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St. Louis-based Gateway Composites has expanded its carbon fabric product line as the exclusive manufacturer of FiberLock, a concrete crack repair system combining carbon fabric technology with an epoxy resin. Fiberlock has a 15-year track record of repairing cracked foundations, slabs and walls in both commercial and residential infrastructure. All FiberLock systems now feature Gateway Composites’ carbon fabrics exclusively.

“FiberLock is a perfect complement to our family of private labeled systems and expands our presence in the commercial and residential infrastructure markets,” said Joe Dattilo, president of Gateway Composites, which has focused on the design, manufacture, sales and marketing of carbon fiber fabrics and supportive products since 2006. “As a premier carbon fabric supplier and partner for private-label customers, we continue to pursue opportunities for market growth in multiple industries.”

The FiberLock system seals, stabilizes, and strengthens the structural integrity of cracked walls and building foundations. Fiberlock can be used to repair vertical, horizontal and corner foundation wall cracks in homes, bridges, commercial buildings, parking garages and more.

“With their knowledge and expertise in carbon fiber, fabrics and their applications, Gateway Composites has developed next generation products that provide true composite solutions for infrastructure repair and reinforcement,” said Craig Bogard, inventor of Fiberlock.

Other Gateway Composite products include carbon fiber fabrics, rods, staples and laminate strips; composite rebar and stitching dowels; chopped/milled carbon fibers; and application-specific resin systems. Gateway Composite also custom engineers carbon fabrics to a client’s specific application and Critical to Quality (CTQ) characteristics including fiber tensile properties, fabric area weight, width and weave construction.

Gateway Composites designs, custom engineers and manufactures carbon fiber fabric solutions for the residential and commercial infrastructure, oil and gas, telecommunications, mining, automotive, marine, sports and recreation industries.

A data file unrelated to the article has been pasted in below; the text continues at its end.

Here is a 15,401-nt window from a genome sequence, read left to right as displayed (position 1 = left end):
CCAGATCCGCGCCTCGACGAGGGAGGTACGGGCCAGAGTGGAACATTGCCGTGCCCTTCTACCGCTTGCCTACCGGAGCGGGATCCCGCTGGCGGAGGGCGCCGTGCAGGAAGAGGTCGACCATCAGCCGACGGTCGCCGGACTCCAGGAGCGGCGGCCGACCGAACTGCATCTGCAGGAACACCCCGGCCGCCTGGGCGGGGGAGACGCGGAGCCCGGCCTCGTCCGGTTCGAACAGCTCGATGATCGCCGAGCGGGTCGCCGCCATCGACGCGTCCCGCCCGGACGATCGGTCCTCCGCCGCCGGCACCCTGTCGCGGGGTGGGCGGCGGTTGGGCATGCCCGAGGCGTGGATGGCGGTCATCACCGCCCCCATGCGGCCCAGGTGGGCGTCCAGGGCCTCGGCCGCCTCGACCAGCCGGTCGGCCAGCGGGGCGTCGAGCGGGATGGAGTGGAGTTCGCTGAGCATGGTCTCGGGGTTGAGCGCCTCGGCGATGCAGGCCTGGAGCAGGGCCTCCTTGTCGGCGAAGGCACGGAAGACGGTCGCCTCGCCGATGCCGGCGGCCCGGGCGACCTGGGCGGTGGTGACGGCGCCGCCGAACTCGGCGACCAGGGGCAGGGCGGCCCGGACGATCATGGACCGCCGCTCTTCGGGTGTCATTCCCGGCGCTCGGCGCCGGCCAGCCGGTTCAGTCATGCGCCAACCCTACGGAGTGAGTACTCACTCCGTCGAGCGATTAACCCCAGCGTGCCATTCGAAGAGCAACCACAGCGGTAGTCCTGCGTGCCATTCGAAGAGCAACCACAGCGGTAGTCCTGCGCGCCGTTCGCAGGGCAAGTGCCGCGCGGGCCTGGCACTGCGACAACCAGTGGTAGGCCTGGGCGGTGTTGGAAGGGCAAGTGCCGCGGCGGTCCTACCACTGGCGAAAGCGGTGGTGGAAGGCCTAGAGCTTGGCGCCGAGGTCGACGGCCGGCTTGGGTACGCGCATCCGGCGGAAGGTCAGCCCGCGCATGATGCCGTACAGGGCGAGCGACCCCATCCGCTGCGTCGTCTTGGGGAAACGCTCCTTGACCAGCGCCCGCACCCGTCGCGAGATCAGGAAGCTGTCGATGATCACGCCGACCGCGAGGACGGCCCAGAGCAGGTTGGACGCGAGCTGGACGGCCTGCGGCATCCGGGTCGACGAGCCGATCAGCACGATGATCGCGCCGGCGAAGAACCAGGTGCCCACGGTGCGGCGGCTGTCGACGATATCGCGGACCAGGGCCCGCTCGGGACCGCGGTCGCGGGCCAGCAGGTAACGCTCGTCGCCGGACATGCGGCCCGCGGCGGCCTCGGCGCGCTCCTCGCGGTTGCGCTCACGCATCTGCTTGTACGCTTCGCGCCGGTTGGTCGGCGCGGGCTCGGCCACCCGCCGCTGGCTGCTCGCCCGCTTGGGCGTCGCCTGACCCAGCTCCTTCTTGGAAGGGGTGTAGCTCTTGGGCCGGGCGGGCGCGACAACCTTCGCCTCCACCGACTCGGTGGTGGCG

AAIPharma / Cambridge Major Laboratories to Invest $10.7M in New Facility at Cortex Innovation Center in St. Louis, MO

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AAIPharma Services Corp./Cambridge Major Laboratories, Inc. (AAI/CML), a leading provider of custom manufacturing and development services for the pharmaceutical and biotechnology industries, announced this week the planned investment of at least $10.7 Million to relocate its St. Louis, MO analytical testing facility to the Cortex Innovation Center.

The new facility is a response to increased customer demand and the growing trend of analytical testing outsourcing within the pharmaceutical and biotechnology industries. It will house state-of-the-art equipment in addition to its existing service offerings, and will provide new testing capabilities to meet industry and changing regulatory requirements, such as glass and plastic containers testing for pharmaceutical use, elemental impurities, disinfectant qualification and efficacy studies.

AAIPharma will occupy 37,500-square-feet of the new 4260 Building under construction at 4260 Forest Park Boulevard by a team of St. Louis contractors led by a Tarlton/Interface joint venture. The structural completion and build-out are due to be finished in the fourth quarter of 2016. 4260 is a three-story, 60,000-square-foot structure that also will serve as the home TechShop St. Louis. Cannon Design is the building architect.

Stability chambers at the new facility will be operational prior to AAIPharma moving in so as not to interrupt any studies. Transfer of stability samples to the new facility will occur using temperature controlled equipment and will be monitored to ensure no deviations from specified conditions.

“We are thrilled to welcome AAIPharma / Cambridge Major Labs to our dynamic innovation community,” said Dennis Lower, president of Cortex. “While our recent growth has come from software technology companies like Uber and Square joining Cortes, adding a progressive leader in the bioscience space builds on another one of our core strengths.”

AAI/CML provides innovative analytical testing solutions for manufacturers’ new drug entities, generic drugs, animal health products, medicated consumer health products, chemicals and biopharmaceuticals. Its analytical testing business is comprised of three centers of excellence in St. Louis, MO; Wilmington, NC; andEdison, NJ to serve its regional, national and global customers.

Its current St. Louis, MO facility employs approximately 80 full time staff and specializes in chemical and microbiological analytical testing including raw material testing, drug product release, stability, and environmental monitoring for both sterile and non-sterile drugs.

Cortex, founded in 2002, is home to more than 200 software, consumer product and bioscience technology firms, ranging from mature enterprises such as DuPont, Boeing, AB Mauri, Square, Stereotaxis, the Cambridge Innovation Center (CIC) and Washington University among others, to promising early-stage startups like Aisle411, CoFactor Genomics, and Pushup Social.

City of O’Fallon, Mo., Selects McCarthy Building Companies, Inc. For Its New Justice Center